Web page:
How to Romanticize Your Life and Why You Should

April 10, 2023 Joanna Satterwhite

With the rise of "main character energy" in the post-pandemic, there's been a lot of buzz over the past few years over the notion of "romanticizing your life." In short, this idea urges you to fall in love with your own existence the same way you might fall in love with another person. A simple Google search yields list upon list of ways you can do this. This content is fun and zesty but ultimately flawed. Approaching your romance with yourself with dos and don'ts is as effective as wooing a crush by giving them a handbook. True romance is spontaneous and melting, not structured and task-oriented. If you're interested in romanticizing your life, there's a simpler way. 

Why Romanticize Your Life? --  The Danger of Apathy

But before I tell you what that danger is, I should tell you why you should be interested in this trendy but valuable concept. Life is threatened by many things: famine, war, poverty, and even the lifestyle diseases associated with overabundance. One threat that flies under the radar is apathy. The stability and security that allows for life to carry on unhindered is a gift, but it has a dark underbelly.

Take this normalcy for granted for too long, and you end up in a slow, steady death of boredom. Life becomes pale and watered down, and you begin to wish away your days, waiting for the next vacation, shopping spree, or whatever it is that will break up the sameness. Before you know it, you're five years older, and then 10. You find the people around you growing old and yourself with them, with little to say about how you all got there.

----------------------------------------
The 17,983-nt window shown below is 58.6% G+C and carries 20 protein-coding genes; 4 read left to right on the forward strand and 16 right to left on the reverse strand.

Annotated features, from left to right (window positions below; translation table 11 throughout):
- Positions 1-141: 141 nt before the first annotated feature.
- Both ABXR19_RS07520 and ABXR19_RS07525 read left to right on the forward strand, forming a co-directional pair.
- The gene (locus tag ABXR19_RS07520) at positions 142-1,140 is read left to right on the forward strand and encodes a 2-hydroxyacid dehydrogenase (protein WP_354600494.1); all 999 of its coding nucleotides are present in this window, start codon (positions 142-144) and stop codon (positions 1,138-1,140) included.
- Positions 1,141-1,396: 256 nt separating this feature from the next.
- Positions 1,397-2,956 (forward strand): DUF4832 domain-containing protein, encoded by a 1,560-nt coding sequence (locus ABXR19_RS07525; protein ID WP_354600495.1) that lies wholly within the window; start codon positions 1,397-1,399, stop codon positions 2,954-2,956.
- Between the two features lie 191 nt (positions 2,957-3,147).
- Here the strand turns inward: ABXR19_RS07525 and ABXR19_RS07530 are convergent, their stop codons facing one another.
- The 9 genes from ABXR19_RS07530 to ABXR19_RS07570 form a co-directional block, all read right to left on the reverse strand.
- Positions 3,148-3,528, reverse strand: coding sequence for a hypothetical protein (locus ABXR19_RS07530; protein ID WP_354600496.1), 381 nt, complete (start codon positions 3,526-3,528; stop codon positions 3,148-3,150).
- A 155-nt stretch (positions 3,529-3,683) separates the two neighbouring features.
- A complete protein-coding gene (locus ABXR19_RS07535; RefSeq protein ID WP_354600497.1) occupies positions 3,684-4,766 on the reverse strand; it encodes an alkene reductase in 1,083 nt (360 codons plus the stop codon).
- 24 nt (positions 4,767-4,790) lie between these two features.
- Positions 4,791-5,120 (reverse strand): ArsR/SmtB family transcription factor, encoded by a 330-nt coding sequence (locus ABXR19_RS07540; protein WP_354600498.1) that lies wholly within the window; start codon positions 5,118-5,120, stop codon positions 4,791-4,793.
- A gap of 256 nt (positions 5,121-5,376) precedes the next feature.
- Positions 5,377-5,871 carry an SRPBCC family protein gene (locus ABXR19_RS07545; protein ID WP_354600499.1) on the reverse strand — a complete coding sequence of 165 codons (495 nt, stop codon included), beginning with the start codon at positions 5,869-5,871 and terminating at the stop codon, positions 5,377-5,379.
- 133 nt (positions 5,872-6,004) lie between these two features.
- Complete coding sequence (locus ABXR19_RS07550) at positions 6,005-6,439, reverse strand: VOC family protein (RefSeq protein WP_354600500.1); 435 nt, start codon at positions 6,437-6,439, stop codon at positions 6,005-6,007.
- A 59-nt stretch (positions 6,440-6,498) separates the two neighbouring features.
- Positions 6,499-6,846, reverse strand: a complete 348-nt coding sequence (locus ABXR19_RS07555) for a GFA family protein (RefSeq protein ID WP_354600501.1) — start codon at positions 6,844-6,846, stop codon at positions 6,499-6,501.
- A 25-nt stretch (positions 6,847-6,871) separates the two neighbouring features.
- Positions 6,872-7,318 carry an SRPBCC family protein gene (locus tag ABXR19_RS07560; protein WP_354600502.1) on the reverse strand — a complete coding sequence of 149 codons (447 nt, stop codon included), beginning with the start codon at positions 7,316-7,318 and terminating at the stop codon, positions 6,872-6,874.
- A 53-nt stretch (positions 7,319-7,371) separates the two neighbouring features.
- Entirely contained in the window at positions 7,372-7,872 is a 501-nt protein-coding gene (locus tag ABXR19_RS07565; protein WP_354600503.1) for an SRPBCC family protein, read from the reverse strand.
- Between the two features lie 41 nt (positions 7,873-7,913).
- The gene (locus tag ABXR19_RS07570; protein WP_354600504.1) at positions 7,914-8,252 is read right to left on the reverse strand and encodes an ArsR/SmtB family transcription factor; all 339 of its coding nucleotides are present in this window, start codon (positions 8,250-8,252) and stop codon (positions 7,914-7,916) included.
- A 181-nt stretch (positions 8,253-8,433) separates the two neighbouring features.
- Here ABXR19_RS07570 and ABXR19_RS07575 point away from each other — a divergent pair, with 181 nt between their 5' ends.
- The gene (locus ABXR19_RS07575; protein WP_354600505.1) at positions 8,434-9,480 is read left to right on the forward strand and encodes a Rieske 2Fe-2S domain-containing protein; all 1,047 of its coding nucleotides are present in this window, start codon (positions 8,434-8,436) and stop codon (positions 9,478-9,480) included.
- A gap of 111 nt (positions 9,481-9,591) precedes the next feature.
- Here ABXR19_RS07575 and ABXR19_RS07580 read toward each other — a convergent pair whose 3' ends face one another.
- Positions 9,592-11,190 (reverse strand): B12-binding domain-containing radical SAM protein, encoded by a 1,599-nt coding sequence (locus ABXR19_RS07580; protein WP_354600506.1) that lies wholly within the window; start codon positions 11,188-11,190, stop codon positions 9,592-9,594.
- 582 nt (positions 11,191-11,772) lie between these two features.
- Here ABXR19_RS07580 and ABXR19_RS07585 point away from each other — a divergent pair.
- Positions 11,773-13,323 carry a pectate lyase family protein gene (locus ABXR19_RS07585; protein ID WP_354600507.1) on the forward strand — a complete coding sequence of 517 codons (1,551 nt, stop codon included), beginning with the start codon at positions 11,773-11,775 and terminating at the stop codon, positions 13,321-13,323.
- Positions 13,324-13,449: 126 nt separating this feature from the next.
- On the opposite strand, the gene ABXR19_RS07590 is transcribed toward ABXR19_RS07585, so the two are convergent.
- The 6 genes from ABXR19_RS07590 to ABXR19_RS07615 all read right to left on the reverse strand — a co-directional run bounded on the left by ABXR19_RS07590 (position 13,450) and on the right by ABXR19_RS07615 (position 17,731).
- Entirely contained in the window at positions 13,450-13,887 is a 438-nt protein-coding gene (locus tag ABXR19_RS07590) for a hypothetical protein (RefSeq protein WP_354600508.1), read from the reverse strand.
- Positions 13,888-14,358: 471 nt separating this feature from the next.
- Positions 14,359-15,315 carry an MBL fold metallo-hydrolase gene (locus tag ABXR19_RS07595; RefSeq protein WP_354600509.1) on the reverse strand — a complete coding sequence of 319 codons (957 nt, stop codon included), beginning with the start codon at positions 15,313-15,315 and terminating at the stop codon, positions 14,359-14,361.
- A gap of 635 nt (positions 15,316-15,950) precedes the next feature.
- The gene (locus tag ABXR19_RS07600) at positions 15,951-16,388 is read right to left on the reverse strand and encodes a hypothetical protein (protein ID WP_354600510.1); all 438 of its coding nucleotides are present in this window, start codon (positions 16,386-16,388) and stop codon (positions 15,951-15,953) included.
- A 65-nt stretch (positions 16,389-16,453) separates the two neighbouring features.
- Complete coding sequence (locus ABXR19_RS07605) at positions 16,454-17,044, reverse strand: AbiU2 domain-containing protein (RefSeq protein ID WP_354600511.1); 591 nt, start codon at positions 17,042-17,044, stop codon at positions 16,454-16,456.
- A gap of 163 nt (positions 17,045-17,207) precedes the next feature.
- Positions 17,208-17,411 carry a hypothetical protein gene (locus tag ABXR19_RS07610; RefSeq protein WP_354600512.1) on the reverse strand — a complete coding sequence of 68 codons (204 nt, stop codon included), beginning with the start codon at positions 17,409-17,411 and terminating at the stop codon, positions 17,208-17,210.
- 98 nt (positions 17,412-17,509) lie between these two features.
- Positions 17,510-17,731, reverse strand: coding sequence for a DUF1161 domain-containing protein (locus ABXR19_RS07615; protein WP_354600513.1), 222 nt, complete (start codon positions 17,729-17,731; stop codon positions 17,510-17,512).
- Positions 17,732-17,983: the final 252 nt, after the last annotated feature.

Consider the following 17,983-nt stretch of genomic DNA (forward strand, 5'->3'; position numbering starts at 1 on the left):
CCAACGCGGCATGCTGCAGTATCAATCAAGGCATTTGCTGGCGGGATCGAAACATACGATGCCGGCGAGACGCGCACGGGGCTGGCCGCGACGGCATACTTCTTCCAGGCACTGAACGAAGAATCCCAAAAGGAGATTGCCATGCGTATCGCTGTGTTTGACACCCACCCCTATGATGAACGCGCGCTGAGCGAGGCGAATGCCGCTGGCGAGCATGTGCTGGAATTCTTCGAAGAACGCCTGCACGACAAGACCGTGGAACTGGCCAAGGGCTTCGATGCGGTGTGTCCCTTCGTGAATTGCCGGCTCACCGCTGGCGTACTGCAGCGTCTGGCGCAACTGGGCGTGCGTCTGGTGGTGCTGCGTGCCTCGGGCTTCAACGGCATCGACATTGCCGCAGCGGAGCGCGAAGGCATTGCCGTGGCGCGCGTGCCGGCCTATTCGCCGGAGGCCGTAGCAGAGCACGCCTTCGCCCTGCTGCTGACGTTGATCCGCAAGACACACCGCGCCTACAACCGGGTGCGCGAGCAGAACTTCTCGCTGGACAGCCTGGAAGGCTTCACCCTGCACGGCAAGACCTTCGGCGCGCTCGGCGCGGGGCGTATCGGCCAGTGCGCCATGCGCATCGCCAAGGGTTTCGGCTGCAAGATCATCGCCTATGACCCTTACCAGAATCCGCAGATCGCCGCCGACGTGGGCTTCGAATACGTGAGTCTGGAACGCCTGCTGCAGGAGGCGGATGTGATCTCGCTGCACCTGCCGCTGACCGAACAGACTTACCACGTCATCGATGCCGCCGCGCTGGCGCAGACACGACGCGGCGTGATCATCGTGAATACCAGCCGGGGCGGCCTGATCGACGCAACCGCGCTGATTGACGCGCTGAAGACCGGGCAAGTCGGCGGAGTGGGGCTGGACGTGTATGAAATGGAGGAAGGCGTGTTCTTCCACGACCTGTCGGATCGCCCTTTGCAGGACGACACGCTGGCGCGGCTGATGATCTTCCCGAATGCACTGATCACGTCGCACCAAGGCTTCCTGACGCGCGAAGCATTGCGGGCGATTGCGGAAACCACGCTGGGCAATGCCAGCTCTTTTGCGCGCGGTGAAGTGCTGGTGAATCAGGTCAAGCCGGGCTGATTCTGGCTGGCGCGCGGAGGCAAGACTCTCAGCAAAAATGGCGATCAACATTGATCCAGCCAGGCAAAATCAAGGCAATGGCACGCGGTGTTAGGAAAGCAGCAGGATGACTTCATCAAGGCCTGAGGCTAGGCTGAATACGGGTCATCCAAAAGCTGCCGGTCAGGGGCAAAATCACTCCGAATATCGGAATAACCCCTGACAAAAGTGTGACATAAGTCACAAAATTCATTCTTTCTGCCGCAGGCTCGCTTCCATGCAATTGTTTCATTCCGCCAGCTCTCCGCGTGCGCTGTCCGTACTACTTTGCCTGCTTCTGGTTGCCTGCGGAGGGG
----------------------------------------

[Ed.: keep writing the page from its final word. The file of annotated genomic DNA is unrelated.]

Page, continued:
Presence Is the Key to Romanticizing Your Life

The antidote to the poison of apathy is to romanticize your life, and there's an easy way to do it: be present. This may seem trite, but genuine presence is a panacea, and it's not just another buzzword I'm throwing at you. To be truly present means being awake to each second, regardless of whether it appears at first glance as exciting or not. It takes practice, of course, but the more time you spend in the here and now, the more you realize that there's not a single thing to be bored by. Magic is flitting around you all of the time in the dust motes caught in the sun, in the wrinkled faces of a stranger on the street, or in the first bite of your lunch.

The moment, when truly invested in, is always riveting, and because of this, it's easy to fall in love with. Practice presence with enough consistency, and—suddenly—you find yourself excited by the mere fact of being alive. That's romanticizing your life, and you didn't need a list to get there.

When you feel your thoughts drifting into the past or future, pause. Take a deep breath and name something you see in front of you, smell, or physically feel. Anchor yourself back in the moment and stay there. If you stick around long enough, you just might fall in love.  

APA Reference
Satterwhite, J. (2023, April 10). How to Romanticize Your Life and Why You Should, HealthyPlace. Retrieved on 2024, July 21 from

Author: Joanna Satterwhite

Joanna is a writer and teacher based in Atlanta. Find her on Substack and Instagram

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